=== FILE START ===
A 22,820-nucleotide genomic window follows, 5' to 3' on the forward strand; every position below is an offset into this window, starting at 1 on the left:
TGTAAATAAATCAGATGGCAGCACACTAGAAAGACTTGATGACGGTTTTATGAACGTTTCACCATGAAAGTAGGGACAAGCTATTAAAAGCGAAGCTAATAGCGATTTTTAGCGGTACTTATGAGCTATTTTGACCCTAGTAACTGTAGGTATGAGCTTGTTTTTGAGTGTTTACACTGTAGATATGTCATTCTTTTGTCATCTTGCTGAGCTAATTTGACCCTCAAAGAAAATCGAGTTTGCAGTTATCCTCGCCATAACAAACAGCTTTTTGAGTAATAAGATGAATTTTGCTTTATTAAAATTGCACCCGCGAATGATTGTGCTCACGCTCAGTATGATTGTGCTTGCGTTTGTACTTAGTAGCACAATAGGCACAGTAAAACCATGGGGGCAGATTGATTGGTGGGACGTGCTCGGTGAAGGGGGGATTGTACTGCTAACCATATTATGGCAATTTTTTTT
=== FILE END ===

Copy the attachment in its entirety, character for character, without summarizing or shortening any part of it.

A 22,820-nucleotide genomic window follows, 5' to 3' on the forward strand; every position below is an offset into this window, starting at 1 on the left:
TGTAAATAAATCAGATGGCAGCACACTAGAAAGACTTGATGACGGTTTTATGAACGTTTCACCATGAAAGTAGGGACAAGCTATTAAAAGCGAAGCTAATAGCGATTTTTAGCGGTACTTATGAGCTATTTTGACCCTAGTAACTGTAGGTATGAGCTTGTTTTTGAGTGTTTACACTGTAGATATGTCATTCTTTTGTCATCTTGCTGAGCTAATTTGACCCTCAAAGAAAATCGAGTTTGCAGTTATCCTCGCCATAACAAACAGCTTTTTGAGTAATAAGATGAATTTTGCTTTATTAAAATTGCACCCGCGAATGATTGTGCTCACGCTCAGTATGATTGTGCTTGCGTTTGTACTTAGTAGCACAATAGGCACAGTAAAACCATGGGGGCAGATTGATTGGTGGGACGTGCTCGGTGAAGGGGGGATTGTACTGCTAACCATATTATGGCAATTTTTTTT